Even though Boyle deflects criticism at the very beginning, claiming he changed historic facts as wished to, this only rarely leads to errors I could catch (but Africans giving the finger in 1800 I coudn't quite imagine).
As in other books of Boyle (Riven Rock comes to mind), I didn't like the ending much. Maybe it's because I cared too much about the characaters not to have every fate explained (I don't like it when fascinating characters simply disappear from view). For the ending provided, I agree to the other readers claiming that the last 100 pages build up to something they don't deliver (a feeling I got at the majority of Boyle's short stories, too). But it's an engrossing book nonetheless and I would recommend it to everyone preferring their adventure stories to have some finesse.
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Format: Paperback
Amazing in it's breadth, the story runs the gamut of laugh-out-loud funny to downright depressing, wisking you from London to the Highlands to the west coast of Africa and back again in a whirlwind. I couldn't put it down, reading through the whole five hours of a cross-country fight. But eventually the story stops being funny, stops being ironic, stops being insightful, and becomes unremarkable. I agree with others: Boyle should've ended this book a hundred pages earlier. It's as if he had the idea to run two stories and characters together, but got there faster than he thought, and then wasn't sure where to go.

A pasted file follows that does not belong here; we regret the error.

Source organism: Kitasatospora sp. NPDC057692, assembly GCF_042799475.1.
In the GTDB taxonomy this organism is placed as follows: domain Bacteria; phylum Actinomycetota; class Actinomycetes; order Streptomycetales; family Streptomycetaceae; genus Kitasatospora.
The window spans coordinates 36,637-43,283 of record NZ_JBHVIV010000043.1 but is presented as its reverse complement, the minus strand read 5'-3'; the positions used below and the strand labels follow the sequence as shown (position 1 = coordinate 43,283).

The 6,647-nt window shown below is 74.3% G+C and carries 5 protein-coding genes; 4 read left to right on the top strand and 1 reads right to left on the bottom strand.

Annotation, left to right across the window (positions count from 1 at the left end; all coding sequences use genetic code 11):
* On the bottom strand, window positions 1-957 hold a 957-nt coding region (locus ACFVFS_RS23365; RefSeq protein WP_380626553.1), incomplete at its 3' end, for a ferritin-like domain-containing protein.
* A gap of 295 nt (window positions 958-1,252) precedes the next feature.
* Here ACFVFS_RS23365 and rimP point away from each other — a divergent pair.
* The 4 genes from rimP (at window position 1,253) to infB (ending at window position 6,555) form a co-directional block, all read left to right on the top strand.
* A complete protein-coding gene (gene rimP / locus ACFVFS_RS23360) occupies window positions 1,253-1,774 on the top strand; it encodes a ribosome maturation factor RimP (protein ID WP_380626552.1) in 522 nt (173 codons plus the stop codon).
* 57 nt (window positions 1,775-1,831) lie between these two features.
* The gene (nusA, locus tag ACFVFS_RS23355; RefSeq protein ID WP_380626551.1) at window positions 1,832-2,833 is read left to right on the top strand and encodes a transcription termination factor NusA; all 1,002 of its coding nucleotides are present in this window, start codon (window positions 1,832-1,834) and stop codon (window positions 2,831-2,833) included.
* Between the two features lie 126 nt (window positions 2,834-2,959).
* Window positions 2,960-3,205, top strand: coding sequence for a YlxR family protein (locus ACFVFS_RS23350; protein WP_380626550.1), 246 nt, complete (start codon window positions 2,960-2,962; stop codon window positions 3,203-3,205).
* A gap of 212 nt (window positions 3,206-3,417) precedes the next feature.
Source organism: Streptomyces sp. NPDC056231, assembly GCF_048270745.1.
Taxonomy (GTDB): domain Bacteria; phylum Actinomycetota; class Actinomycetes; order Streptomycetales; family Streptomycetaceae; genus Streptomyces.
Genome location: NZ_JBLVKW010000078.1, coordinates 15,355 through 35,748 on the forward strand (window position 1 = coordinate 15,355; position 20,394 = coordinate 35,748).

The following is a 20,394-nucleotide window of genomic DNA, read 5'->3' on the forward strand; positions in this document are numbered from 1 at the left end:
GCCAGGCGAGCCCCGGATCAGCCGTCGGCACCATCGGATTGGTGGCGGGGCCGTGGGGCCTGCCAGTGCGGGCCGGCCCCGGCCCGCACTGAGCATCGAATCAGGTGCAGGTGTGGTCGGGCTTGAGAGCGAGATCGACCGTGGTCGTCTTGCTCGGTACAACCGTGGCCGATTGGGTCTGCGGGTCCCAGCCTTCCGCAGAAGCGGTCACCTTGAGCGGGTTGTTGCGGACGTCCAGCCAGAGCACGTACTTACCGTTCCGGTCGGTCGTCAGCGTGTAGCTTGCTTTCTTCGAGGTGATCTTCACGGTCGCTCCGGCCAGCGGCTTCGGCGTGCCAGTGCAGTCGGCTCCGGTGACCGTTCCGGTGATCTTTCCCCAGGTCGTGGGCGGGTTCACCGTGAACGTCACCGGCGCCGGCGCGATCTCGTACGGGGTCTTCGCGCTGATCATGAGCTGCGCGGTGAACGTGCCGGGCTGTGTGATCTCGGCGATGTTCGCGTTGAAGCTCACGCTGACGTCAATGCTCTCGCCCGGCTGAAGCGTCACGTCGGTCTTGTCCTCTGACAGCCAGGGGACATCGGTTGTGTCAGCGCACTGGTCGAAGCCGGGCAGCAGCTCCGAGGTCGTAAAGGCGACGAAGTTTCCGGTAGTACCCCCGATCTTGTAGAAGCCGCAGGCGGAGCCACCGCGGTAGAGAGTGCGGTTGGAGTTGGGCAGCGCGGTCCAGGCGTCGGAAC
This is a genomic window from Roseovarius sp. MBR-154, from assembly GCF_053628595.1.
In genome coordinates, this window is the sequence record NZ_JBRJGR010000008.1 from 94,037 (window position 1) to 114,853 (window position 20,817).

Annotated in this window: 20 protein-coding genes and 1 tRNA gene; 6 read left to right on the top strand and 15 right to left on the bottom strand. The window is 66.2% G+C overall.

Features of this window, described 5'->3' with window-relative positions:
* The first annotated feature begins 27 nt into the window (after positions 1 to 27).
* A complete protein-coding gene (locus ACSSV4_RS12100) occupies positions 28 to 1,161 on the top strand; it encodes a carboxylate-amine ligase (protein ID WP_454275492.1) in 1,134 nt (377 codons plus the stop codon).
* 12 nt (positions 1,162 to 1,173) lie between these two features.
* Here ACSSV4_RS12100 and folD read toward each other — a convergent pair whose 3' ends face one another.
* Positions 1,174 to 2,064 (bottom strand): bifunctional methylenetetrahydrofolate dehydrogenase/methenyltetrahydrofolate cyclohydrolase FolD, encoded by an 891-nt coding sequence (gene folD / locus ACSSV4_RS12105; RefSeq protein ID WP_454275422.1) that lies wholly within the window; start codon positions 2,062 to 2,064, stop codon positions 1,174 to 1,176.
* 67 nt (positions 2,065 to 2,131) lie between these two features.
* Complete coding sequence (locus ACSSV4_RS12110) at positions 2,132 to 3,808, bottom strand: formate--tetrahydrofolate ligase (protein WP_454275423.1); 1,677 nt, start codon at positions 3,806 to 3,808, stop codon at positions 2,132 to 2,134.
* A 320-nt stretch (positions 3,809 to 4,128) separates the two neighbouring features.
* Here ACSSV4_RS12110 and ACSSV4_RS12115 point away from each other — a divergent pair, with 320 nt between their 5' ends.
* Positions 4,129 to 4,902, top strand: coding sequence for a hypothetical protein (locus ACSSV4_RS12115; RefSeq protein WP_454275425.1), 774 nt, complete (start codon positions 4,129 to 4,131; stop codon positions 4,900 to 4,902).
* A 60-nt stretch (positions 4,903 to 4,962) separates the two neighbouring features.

But because the majority of the book is so good, and because by the time the story starts to go lame the key plot line is really finished, I still highly recommend it. Boyles command of language and vocabulary is especially noteworthy, and he raises some good questions about the nature of exploration, cultural perceptions and what we perceive as civilized - or uncivilized - societies...with a dose of sex, drugs and clarinet music thrown in for good measure.
(Note: written twenty years ago, it's also interesting to consider his depiction of Muslim peoples in light of the situation in the US, Middle East and Africa the last few years.)
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By A Customer on Aug. 15 2001
Format: Paperback